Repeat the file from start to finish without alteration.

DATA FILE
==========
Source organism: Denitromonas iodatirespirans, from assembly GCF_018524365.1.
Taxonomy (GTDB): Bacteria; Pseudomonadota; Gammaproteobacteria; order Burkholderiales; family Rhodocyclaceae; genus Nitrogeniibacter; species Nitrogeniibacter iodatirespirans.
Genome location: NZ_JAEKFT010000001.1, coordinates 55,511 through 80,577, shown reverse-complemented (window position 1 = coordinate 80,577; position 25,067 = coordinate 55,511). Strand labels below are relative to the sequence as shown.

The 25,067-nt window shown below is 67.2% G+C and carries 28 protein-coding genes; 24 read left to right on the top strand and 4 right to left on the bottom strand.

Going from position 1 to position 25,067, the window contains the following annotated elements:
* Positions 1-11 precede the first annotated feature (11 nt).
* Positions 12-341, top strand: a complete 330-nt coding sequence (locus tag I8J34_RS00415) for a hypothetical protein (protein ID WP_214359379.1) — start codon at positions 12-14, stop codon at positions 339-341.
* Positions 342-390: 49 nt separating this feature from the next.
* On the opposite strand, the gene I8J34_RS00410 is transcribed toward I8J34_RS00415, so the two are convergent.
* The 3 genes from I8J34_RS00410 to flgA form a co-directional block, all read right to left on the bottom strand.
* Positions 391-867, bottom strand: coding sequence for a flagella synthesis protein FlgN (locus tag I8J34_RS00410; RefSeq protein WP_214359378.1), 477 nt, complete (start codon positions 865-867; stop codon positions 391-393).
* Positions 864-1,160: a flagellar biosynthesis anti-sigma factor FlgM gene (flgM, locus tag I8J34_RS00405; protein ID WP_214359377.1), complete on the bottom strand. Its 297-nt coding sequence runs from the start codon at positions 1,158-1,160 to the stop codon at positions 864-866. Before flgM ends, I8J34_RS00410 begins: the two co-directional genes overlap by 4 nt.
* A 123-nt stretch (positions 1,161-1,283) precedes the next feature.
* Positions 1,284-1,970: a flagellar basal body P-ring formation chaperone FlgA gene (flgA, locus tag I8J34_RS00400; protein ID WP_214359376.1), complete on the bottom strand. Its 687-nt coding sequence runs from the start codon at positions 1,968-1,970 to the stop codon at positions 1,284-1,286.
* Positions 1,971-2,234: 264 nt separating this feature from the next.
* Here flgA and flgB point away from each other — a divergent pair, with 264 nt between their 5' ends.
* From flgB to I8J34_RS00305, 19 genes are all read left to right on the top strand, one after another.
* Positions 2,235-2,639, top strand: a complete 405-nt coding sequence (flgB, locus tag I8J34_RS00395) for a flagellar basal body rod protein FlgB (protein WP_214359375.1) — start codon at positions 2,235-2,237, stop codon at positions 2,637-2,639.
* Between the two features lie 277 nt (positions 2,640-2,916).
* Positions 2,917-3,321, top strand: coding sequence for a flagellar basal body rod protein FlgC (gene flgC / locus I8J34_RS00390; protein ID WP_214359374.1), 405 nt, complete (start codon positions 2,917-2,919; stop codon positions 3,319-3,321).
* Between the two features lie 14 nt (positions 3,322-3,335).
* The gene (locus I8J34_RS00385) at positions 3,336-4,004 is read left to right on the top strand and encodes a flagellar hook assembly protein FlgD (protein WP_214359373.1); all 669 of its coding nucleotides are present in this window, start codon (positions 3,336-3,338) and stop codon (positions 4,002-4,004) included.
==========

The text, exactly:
Source organism: Denitromonas iodatirespirans, from assembly GCF_018524365.1.
Taxonomy (GTDB): Bacteria; Pseudomonadota; Gammaproteobacteria; order Burkholderiales; family Rhodocyclaceae; genus Nitrogeniibacter; species Nitrogeniibacter iodatirespirans.
Genome location: NZ_JAEKFT010000001.1, coordinates 55,511 through 80,577, shown reverse-complemented (window position 1 = coordinate 80,577; position 25,067 = coordinate 55,511). Strand labels below are relative to the sequence as shown.

The 25,067-nt window shown below is 67.2% G+C and carries 28 protein-coding genes; 24 read left to right on the top strand and 4 right to left on the bottom strand.

Going from position 1 to position 25,067, the window contains the following annotated elements:
* Positions 1-11 precede the first annotated feature (11 nt).
* Positions 12-341, top strand: a complete 330-nt coding sequence (locus tag I8J34_RS00415) for a hypothetical protein (protein ID WP_214359379.1) — start codon at positions 12-14, stop codon at positions 339-341.
* Positions 342-390: 49 nt separating this feature from the next.
* On the opposite strand, the gene I8J34_RS00410 is transcribed toward I8J34_RS00415, so the two are convergent.
* The 3 genes from I8J34_RS00410 to flgA form a co-directional block, all read right to left on the bottom strand.
* Positions 391-867, bottom strand: coding sequence for a flagella synthesis protein FlgN (locus tag I8J34_RS00410; RefSeq protein WP_214359378.1), 477 nt, complete (start codon positions 865-867; stop codon positions 391-393).
* Positions 864-1,160: a flagellar biosynthesis anti-sigma factor FlgM gene (flgM, locus tag I8J34_RS00405; protein ID WP_214359377.1), complete on the bottom strand. Its 297-nt coding sequence runs from the start codon at positions 1,158-1,160 to the stop codon at positions 864-866. Before flgM ends, I8J34_RS00410 begins: the two co-directional genes overlap by 4 nt.
* A 123-nt stretch (positions 1,161-1,283) precedes the next feature.
* Positions 1,284-1,970: a flagellar basal body P-ring formation chaperone FlgA gene (flgA, locus tag I8J34_RS00400; protein ID WP_214359376.1), complete on the bottom strand. Its 687-nt coding sequence runs from the start codon at positions 1,968-1,970 to the stop codon at positions 1,284-1,286.
* Positions 1,971-2,234: 264 nt separating this feature from the next.
* Here flgA and flgB point away from each other — a divergent pair, with 264 nt between their 5' ends.
* From flgB to I8J34_RS00305, 19 genes are all read left to right on the top strand, one after another.
* Positions 2,235-2,639, top strand: a complete 405-nt coding sequence (flgB, locus tag I8J34_RS00395) for a flagellar basal body rod protein FlgB (protein WP_214359375.1) — start codon at positions 2,235-2,237, stop codon at positions 2,637-2,639.
* Between the two features lie 277 nt (positions 2,640-2,916).
* Positions 2,917-3,321, top strand: coding sequence for a flagellar basal body rod protein FlgC (gene flgC / locus I8J34_RS00390; protein ID WP_214359374.1), 405 nt, complete (start codon positions 2,917-2,919; stop codon positions 3,319-3,321).
* Between the two features lie 14 nt (positions 3,322-3,335).
* The gene (locus I8J34_RS00385) at positions 3,336-4,004 is read left to right on the top strand and encodes a flagellar hook assembly protein FlgD (protein WP_214359373.1); all 669 of its coding nucleotides are present in this window, start codon (positions 3,336-3,338) and stop codon (positions 4,002-4,004) included.